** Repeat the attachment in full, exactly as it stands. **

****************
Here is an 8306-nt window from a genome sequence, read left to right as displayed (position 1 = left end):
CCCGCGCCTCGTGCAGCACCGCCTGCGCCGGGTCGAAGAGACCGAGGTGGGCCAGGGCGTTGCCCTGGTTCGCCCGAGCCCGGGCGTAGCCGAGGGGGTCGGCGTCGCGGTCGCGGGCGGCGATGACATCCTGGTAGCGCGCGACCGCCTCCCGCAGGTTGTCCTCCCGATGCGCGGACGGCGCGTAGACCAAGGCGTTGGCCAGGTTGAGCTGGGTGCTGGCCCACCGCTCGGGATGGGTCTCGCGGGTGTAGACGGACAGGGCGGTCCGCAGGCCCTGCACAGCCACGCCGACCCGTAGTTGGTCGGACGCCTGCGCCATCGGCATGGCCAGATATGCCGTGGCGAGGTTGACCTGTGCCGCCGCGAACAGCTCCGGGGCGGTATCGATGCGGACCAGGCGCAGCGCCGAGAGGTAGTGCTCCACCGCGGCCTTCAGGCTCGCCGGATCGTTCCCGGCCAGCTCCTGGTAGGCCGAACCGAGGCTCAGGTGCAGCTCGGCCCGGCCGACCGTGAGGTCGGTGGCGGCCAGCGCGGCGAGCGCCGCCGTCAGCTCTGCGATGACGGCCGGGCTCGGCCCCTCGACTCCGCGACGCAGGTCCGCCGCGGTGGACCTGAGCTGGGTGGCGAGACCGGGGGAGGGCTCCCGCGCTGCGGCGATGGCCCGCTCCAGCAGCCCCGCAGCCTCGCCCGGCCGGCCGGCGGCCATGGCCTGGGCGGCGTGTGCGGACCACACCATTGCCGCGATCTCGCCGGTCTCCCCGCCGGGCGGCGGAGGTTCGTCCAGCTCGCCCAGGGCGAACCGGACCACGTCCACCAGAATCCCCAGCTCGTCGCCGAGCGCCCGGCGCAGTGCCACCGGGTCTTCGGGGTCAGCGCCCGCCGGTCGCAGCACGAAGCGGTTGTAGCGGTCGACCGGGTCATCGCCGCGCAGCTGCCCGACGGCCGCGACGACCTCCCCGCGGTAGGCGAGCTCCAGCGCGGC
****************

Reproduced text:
Here is an 8306-nt window from a genome sequence, read left to right as displayed (position 1 = left end):
CCCGCGCCTCGTGCAGCACCGCCTGCGCCGGGTCGAAGAGACCGAGGTGGGCCAGGGCGTTGCCCTGGTTCGCCCGAGCCCGGGCGTAGCCGAGGGGGTCGGCGTCGCGGTCGCGGGCGGCGATGACATCCTGGTAGCGCGCGACCGCCTCCCGCAGGTTGTCCTCCCGATGCGCGGACGGCGCGTAGACCAAGGCGTTGGCCAGGTTGAGCTGGGTGCTGGCCCACCGCTCGGGATGGGTCTCGCGGGTGTAGACGGACAGGGCGGTCCGCAGGCCCTGCACAGCCACGCCGACCCGTAGTTGGTCGGACGCCTGCGCCATCGGCATGGCCAGATATGCCGTGGCGAGGTTGACCTGTGCCGCCGCGAACAGCTCCGGGGCGGTATCGATGCGGACCAGGCGCAGCGCCGAGAGGTAGTGCTCCACCGCGGCCTTCAGGCTCGCCGGATCGTTCCCGGCCAGCTCCTGGTAGGCCGAACCGAGGCTCAGGTGCAGCTCGGCCCGGCCGACCGTGAGGTCGGTGGCGGCCAGCGCGGCGAGCGCCGCCGTCAGCTCTGCGATGACGGCCGGGCTCGGCCCCTCGACTCCGCGACGCAGGTCCGCCGCGGTGGACCTGAGCTGGGTGGCGAGACCGGGGGAGGGCTCCCGCGCTGCGGCGATGGCCCGCTCCAGCAGCCCCGCAGCCTCGCCCGGCCGGCCGGCGGCCATGGCCTGGGCGGCGTGTGCGGACCACACCATTGCCGCGATCTCGCCGGTCTCCCCGCCGGGCGGCGGAGGTTCGTCCAGCTCGCCCAGGGCGAACCGGACCACGTCCACCAGAATCCCCAGCTCGTCGCCGAGCGCCCGGCGCAGTGCCACCGGGTCTTCGGGGTCAGCGCCCGCCGGTCGCAGCACGAAGCGGTTGTAGCGGTCGACCGGGTCATCGCCGCGCAGCTGCCCGACGGCCGCGACGACCTCCCCGCGGTAGGCGAGCTCCAGCGCGGC